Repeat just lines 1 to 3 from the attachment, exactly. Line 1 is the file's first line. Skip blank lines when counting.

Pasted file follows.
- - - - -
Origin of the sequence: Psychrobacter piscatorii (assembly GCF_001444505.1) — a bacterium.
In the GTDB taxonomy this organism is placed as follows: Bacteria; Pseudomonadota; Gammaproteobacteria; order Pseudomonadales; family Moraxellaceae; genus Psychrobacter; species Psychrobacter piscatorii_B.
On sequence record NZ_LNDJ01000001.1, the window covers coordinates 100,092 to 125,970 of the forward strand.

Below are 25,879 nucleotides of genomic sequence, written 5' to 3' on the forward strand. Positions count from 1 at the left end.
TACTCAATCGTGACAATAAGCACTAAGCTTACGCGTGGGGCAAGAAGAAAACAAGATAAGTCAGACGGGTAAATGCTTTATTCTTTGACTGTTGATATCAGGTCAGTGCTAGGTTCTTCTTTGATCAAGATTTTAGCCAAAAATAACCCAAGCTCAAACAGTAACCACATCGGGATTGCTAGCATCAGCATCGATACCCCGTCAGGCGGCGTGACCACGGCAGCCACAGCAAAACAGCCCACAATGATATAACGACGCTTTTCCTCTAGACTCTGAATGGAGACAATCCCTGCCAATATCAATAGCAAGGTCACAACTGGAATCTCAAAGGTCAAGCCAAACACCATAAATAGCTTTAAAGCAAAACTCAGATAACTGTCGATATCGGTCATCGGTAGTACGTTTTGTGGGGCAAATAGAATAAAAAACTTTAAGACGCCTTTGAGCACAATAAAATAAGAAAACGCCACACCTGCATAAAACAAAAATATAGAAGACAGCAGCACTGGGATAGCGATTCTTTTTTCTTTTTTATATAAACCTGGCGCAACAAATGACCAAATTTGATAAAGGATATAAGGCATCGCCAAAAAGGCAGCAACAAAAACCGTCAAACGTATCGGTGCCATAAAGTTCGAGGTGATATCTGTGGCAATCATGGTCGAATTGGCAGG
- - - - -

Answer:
Origin of the sequence: Psychrobacter piscatorii (assembly GCF_001444505.1) — a bacterium.
In the GTDB taxonomy this organism is placed as follows: Bacteria; Pseudomonadota; Gammaproteobacteria; order Pseudomonadales; family Moraxellaceae; genus Psychrobacter; species Psychrobacter piscatorii_B.
On sequence record NZ_LNDJ01000001.1, the window covers coordinates 100,092 to 125,970 of the forward strand.